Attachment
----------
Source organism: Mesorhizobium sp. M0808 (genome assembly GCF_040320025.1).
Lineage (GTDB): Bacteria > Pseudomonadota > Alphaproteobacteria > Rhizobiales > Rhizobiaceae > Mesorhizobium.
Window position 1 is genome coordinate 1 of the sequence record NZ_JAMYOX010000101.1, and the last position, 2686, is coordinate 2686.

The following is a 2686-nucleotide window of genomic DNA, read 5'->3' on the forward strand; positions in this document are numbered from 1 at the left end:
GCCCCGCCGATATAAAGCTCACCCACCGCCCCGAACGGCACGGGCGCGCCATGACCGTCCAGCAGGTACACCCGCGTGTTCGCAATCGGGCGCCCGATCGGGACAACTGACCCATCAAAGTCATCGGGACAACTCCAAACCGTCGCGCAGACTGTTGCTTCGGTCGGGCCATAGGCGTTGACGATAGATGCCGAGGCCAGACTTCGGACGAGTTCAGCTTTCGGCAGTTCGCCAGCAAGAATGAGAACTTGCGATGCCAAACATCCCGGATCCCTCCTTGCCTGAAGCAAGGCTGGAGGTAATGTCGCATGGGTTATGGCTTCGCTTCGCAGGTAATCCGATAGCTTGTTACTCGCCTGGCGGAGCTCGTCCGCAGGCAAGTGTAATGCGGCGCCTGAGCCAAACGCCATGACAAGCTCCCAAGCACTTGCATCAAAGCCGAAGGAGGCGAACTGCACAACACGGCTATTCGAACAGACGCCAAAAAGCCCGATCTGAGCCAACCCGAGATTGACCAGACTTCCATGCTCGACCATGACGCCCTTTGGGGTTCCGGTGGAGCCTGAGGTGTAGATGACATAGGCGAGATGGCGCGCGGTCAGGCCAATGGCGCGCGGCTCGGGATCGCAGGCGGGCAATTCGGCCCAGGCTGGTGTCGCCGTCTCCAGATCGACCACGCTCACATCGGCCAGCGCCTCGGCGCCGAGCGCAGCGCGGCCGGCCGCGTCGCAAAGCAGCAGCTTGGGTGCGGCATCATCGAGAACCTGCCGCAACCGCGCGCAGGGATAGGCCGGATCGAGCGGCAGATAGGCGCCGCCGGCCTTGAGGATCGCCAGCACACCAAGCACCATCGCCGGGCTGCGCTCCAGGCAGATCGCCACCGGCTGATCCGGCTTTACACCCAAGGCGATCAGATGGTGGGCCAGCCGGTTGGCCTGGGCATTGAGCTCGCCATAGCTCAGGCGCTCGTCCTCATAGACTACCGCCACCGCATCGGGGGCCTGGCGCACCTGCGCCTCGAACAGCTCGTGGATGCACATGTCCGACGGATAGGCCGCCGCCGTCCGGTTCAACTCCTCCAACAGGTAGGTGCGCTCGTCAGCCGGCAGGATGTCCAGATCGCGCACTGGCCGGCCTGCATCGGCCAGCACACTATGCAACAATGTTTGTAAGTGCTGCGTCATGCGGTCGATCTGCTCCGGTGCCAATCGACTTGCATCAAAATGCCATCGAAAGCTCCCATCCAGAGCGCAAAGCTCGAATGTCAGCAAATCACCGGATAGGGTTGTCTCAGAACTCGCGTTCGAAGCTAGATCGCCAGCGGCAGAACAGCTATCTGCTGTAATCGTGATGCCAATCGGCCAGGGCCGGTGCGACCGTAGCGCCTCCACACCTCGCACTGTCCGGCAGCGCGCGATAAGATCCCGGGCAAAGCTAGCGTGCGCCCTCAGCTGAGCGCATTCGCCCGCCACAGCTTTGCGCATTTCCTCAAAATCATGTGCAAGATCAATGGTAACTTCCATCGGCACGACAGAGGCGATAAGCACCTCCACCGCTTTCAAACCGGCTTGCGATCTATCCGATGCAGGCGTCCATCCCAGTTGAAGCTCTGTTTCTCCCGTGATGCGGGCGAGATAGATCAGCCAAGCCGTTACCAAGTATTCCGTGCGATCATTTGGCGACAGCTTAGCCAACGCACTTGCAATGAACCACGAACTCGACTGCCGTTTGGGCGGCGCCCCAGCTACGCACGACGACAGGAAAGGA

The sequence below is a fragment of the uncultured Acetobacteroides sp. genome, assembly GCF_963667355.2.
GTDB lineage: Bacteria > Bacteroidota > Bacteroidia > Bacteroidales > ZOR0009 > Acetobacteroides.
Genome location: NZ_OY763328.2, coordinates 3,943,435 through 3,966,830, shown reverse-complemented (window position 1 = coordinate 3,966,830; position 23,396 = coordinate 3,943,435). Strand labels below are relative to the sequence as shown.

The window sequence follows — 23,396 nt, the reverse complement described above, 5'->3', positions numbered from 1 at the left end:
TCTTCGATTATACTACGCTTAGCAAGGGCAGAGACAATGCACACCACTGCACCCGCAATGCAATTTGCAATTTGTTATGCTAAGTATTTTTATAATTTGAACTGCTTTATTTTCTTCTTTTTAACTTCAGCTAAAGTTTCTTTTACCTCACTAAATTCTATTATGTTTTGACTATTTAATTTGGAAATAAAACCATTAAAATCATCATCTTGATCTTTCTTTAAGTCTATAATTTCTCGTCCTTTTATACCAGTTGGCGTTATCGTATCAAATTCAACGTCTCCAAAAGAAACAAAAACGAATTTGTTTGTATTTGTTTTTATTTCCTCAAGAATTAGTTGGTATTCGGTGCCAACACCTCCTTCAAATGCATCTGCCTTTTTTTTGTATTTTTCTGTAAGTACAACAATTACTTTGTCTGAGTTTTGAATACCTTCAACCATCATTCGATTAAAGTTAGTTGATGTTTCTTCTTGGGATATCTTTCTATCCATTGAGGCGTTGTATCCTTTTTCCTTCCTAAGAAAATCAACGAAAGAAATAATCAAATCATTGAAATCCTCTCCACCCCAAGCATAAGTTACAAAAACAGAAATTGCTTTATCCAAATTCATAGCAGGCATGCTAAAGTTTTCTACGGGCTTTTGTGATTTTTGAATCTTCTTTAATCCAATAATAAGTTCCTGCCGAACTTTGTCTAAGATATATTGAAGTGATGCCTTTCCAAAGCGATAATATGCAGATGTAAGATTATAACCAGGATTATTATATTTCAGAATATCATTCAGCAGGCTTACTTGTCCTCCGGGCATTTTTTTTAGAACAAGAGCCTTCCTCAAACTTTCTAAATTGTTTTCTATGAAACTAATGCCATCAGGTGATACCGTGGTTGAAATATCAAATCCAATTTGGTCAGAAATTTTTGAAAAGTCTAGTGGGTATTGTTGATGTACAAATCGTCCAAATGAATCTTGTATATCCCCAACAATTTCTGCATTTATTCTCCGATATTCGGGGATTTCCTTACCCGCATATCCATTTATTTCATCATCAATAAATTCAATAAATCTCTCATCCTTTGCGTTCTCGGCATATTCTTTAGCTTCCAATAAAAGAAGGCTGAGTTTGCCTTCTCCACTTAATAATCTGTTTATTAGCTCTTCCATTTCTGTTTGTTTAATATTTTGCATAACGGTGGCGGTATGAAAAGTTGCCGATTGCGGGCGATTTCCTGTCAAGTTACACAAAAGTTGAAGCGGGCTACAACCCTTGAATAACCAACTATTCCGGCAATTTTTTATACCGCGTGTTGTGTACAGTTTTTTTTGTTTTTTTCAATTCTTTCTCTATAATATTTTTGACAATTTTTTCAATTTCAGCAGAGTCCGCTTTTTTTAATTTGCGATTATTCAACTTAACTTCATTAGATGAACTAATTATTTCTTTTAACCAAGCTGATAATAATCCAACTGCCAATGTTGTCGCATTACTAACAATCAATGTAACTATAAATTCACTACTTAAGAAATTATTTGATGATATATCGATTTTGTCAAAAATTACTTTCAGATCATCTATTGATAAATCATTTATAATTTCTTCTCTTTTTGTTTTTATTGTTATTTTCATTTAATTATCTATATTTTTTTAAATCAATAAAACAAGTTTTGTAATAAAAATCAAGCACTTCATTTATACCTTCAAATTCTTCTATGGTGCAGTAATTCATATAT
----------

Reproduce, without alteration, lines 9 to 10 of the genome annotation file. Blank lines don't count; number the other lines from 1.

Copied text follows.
The window sequence follows — 23,396 nt, the reverse complement described above, 5'->3', positions numbered from 1 at the left end:
TCTTCGATTATACTACGCTTAGCAAGGGCAGAGACAATGCACACCACTGCACCCGCAATGCAATTTGCAATTTGTTATGCTAAGTATTTTTATAATTTGAACTGCTTTATTTTCTTCTTTTTAACTTCAGCTAAAGTTTCTTTTACCTCACTAAATTCTATTATGTTTTGACTATTTAATTTGGAAATAAAACCATTAAAATCATCATCTTGATCTTTCTTTAAGTCTATAATTTCTCGTCCTTTTATACCAGTTGGCGTTATCGTATCAAATTCAACGTCTCCAAAAGAAACAAAAACGAATTTGTTTGTATTTGTTTTTATTTCCTCAAGAATTAGTTGGTATTCGGTGCCAACACCTCCTTCAAATGCATCTGCCTTTTTTTTGTATTTTTCTGTAAGTACAACAATTACTTTGTCTGAGTTTTGAATACCTTCAACCATCATTCGATTAAAGTTAGTTGATGTTTCTTCTTGGGATATCTTTCTATCCATTGAGGCGTTGTATCCTTTTTCCTTCCTAAGAAAATCAACGAAAGAAATAATCAAATCATTGAAATCCTCTCCACCCCAAGCATAAGTTACAAAAACAGAAATTGCTTTATCCAAATTCATAGCAGGCATGCTAAAGTTTTCTACGGGCTTTTGTGATTTTTGAATCTTCTTTAATCCAATAATAAGTTCCTGCCGAACTTTGTCTAAGATATATTGAAGTGATGCCTTTCCAAAGCGATAATATGCAGATGTAAGATTATAACCAGGATTATTATATTTCAGAATATCATTCAGCAGGCTTACTTGTCCTCCGGGCATTTTTTTTAGAACAAGAGCCTTCCTCAAACTTTCTAAATTGTTTTCTATGAAACTAATGCCATCAGGTGATACCGTGGTTGAAATATCAAATCCAATTTGGTCAGAAATTTTTGAAAAGTCTAGTGGGTATTGTTGATGTACAAATCGTCCAAATGAATCTTGTATATCCCCAACAATTTCTGCATTTATTCTCCGATATTCGGGGATTTCCTTACCCGCATATCCATTTATTTCATCATCAATAAATTCAATAAATCTCTCATCCTTTGCGTTCTCGGCATATTCTTTAGCTTCCAATAAAAGAAGGCTGAGTTTGCCTTCTCCACTTAATAATCTGTTTATTAGCTCTTCCATTTCTGTTTGTTTAATATTTTGCATAACGGTGGCGGTATGAAAAGTTGCCGATTGCGGGCGATTTCCTGTCAAGTTACACAAAAGTTGAAGCGGGCTACAACCCTTGAATAACCAACTATTCCGGCAATTTTTTATACCGCGTGTTGTGTACAGTTTTTTTTGTTTTTTTCAATTCTTTCTCTATAATATTTTTGACAATTTTTTCAATTTCAGCAGAGTCCGCTTTTTTTAATTTGCGATTATTCAACTTAACTTCATTAGATGAACTAATTATTTCTTTTAACCAAGCTGATAATAATCCAACTGCCAATGTTGTCGCATTACTAACAATCAATGTAACTATAAATTCACTACTTAAGAAATTATTTGATGATATATCGATTTTGTCAAAAATTACTTTCAGATCATCTATTGATAAATCATTTATAATTTCTTCTCTTTTTGTTTTTATTGTTATTTTCATTTAATTATCTATATTTTTTTAAATCAATAAAACAAGTTTTGTAATAAAAATCAAGCACTTCATTTATACCTTCAAATTCTTCTATGGTGCAGTAATTCATATAT